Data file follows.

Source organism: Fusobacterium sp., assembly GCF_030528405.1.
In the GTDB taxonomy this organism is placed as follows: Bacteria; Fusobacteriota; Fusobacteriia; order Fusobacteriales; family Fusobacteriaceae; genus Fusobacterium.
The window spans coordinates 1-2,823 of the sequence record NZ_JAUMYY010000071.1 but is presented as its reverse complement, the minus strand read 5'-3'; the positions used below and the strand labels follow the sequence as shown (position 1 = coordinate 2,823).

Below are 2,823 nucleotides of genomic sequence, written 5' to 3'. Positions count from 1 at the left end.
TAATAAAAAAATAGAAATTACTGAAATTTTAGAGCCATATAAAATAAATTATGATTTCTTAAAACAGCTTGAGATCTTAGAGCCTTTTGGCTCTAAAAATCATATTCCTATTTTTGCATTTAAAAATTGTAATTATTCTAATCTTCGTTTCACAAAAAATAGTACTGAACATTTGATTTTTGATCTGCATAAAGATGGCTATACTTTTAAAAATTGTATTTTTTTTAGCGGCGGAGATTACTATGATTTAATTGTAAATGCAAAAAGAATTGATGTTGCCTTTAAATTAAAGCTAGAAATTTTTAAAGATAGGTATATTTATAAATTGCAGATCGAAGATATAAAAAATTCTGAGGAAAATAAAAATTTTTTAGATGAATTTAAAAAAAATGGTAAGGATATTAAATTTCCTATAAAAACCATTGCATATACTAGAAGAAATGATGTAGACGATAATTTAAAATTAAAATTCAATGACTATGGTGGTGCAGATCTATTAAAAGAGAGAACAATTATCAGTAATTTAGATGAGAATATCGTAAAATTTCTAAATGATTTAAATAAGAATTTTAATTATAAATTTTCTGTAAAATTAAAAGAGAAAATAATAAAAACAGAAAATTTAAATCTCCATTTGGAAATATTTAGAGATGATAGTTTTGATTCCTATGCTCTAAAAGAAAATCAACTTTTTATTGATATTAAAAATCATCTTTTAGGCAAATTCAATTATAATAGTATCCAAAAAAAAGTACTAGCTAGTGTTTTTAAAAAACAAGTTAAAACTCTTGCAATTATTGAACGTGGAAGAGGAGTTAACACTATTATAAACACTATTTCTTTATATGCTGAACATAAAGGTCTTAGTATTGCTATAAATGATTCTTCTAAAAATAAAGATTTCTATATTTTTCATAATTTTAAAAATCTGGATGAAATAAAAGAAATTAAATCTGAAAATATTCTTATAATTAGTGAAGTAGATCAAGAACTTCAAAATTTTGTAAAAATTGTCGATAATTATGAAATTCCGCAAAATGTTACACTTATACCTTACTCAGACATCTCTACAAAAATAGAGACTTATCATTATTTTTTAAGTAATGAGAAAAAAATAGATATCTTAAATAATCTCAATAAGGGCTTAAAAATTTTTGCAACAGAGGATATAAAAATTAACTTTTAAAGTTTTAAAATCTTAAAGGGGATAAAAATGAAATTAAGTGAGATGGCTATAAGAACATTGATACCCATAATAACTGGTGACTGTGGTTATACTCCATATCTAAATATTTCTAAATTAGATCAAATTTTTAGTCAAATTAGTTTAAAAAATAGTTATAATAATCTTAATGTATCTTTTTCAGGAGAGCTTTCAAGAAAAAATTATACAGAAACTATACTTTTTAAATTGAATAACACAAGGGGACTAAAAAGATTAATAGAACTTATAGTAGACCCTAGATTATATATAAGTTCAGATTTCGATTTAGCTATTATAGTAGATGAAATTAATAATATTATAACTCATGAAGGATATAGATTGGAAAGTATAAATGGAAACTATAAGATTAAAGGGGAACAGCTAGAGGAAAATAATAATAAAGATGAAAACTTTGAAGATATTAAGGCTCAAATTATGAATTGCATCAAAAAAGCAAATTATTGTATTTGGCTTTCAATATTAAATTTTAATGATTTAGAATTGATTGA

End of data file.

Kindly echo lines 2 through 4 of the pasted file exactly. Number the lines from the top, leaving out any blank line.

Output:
In the GTDB taxonomy this organism is placed as follows: Bacteria; Fusobacteriota; Fusobacteriia; order Fusobacteriales; family Fusobacteriaceae; genus Fusobacterium.
The window spans coordinates 1-2,823 of the sequence record NZ_JAUMYY010000071.1 but is presented as its reverse complement, the minus strand read 5'-3'; the positions used below and the strand labels follow the sequence as shown (position 1 = coordinate 2,823).

Below are 2,823 nucleotides of genomic sequence, written 5' to 3'. Positions count from 1 at the left end.